Our readers seem to be interested in the notion of cultural neoteny, so Dr. Boli will proceed with his planned series of articles, publishing another one every so often when he has nothing else to say.

But first, a possibly related phenomenon was brought up by our frequent correspondent “James the lesser,” who asks, “how often do you hear someone whistling to themselves? The good Doctor is old enough to remember the art.”

Indeed, Dr. Boli is a practitioner of the art, though he keeps an alto recorder, otherwise known as an English flute, next to the desk for occasions when more advanced forms of whistling are required.

But it is not hard to guess why whistling is nearly extinct. Here is a sociological experiment you can perform yourself, as long as the ethics committee doesn’t hear about it. In fact, it can be made into a kind of competitive game. Simply ask friends, acquaintances, and perfect strangers, “What is your favorite song?” Once you have received the answer, “follow up” (as the journalists say) with the question, “Why is that your favorite song?” If we are playing this as a game, the winner is the first person who finds as much as a single subject who mentions anything at all about the music rather than the lyrics. It may take quite a while to finish this game, but the winning strategy would probably be to conduct one’s interrogations in retirement homes noted for a high centenarian population. For people under the century mark, the purpose of a song is to convey an idea, the music being a sort of unfortunate necessity without which the words are less effective.

Does this phenomenon have something to do with the juvenilization of culture? Possibly, although Dr. Boli would be more inclined to say that it is the ultimate triumph of American puritanism. A century ago, the average educated American sneered at the Methodist fanatics who insisted that the only legitimate music was the stuff listed under “8787D” or “CM” in the metrical index to your standard hymnal. Today the average educated American has become one of those Methodist fanatics. Art must have a practical function, or it is not only useless but evil. Music by itself has no function. Therefore the only acceptable music is that which, by accompanying and emphasizing words, makes it easier to convey useful discourse. The idea of an “instrumental,” as songs without words were called in the first half of the twentieth century, is nonsense to a puritan, and whistling is a kind of instrumental performance without an instrument.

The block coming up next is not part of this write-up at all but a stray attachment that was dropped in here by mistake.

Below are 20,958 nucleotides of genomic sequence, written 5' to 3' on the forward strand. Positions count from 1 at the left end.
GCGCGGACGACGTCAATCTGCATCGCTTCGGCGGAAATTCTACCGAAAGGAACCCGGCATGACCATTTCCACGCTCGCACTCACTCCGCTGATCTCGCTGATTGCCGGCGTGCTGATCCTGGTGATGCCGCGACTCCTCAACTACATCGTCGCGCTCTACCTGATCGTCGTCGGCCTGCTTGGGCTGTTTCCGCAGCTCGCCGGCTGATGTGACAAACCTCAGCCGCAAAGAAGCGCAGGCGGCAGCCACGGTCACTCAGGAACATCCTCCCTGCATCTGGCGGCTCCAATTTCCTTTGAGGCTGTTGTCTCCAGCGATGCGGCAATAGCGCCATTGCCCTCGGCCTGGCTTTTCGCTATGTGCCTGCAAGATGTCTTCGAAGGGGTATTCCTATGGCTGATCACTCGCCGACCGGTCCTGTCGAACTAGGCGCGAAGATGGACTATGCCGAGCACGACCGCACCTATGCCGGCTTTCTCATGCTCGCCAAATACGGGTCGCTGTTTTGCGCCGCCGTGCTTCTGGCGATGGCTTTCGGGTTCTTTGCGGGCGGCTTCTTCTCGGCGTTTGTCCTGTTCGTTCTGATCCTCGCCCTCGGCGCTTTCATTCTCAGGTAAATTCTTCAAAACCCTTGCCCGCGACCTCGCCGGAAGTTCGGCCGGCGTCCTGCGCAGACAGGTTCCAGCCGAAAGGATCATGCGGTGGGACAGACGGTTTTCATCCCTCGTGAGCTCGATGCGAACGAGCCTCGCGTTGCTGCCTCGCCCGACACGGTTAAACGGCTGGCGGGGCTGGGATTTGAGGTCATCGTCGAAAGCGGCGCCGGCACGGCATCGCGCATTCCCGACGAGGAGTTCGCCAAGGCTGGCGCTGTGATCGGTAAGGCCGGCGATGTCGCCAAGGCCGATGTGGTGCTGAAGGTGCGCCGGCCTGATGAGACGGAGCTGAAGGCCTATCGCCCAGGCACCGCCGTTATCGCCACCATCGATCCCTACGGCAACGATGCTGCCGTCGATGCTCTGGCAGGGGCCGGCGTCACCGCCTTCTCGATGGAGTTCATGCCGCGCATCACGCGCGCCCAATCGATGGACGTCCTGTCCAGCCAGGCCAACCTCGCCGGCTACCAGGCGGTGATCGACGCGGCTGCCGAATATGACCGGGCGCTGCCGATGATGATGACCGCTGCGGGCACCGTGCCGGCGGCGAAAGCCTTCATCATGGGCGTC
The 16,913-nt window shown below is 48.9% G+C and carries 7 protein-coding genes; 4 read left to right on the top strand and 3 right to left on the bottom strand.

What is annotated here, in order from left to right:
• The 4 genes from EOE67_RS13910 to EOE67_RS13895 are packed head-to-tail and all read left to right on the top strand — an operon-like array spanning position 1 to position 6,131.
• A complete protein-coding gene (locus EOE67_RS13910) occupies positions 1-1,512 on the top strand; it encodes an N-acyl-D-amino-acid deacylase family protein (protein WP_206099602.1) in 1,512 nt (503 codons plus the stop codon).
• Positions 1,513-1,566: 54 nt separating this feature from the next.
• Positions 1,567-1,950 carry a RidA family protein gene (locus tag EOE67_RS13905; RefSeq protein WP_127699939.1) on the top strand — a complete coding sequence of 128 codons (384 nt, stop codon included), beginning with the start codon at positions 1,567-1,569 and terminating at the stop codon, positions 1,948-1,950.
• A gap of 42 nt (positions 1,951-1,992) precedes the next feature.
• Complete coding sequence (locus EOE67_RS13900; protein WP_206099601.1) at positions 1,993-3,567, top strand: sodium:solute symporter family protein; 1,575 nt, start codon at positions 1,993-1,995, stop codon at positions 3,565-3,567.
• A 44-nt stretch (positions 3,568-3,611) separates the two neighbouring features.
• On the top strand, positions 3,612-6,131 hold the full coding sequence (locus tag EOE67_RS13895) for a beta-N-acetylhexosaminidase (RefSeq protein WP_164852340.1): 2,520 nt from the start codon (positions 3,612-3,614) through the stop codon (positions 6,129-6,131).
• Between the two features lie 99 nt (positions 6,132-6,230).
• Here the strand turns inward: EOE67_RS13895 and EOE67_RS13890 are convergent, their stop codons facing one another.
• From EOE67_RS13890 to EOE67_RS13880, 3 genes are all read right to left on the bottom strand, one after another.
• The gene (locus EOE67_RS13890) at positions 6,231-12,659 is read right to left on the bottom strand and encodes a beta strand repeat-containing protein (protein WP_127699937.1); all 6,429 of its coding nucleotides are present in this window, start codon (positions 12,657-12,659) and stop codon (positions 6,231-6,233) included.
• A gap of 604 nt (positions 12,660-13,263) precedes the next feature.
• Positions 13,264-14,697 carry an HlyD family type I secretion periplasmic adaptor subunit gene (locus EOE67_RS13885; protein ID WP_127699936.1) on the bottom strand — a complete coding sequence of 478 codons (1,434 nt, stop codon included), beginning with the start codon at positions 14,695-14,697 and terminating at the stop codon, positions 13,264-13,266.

1. The Shadow says:

    “Therefore the only acceptable music is that which, by accompanying and emphasizing words, makes it easier to convey useful discourse.”

    This seems unlikely? At any rate, a quick survey of popular music does not seem to turn up much discourse that is remotely useful…

    • John Salmon says:

      Much of pop culture does have a puritanical strain, in both senses of the word. Movies are now more about lefty agitprop than entertainment. Car makers increasingly produce not cars people want but the EV’s people “should” want. Rap music (cough) is about informing us of the bitter realities of urban life, as if only “other people” are responsible for those bitter truths.

      Where I disagree with our host is in his view that the Puritanism is coming from both sides. The cancel culture is a progressive project.

  2. John Salmon says:

    People don’t whistle because they never hear good melodies.

    We laugh, justifiably, at currentBroadway musicals-but earlier musicals formed our songbook, the standards that the best pop and jazz artists performed. All of those songs were melodic-musicals had overtures chock full of tunes that let you anticipate the melodic pleasures to come.

    The great American musical-think of movies like The Bandwagon, On the Town, Funny Face, It’s Always Fair Weather-was a triumph of 20th century American civilization, and a blurring of the line between pop and high culture.

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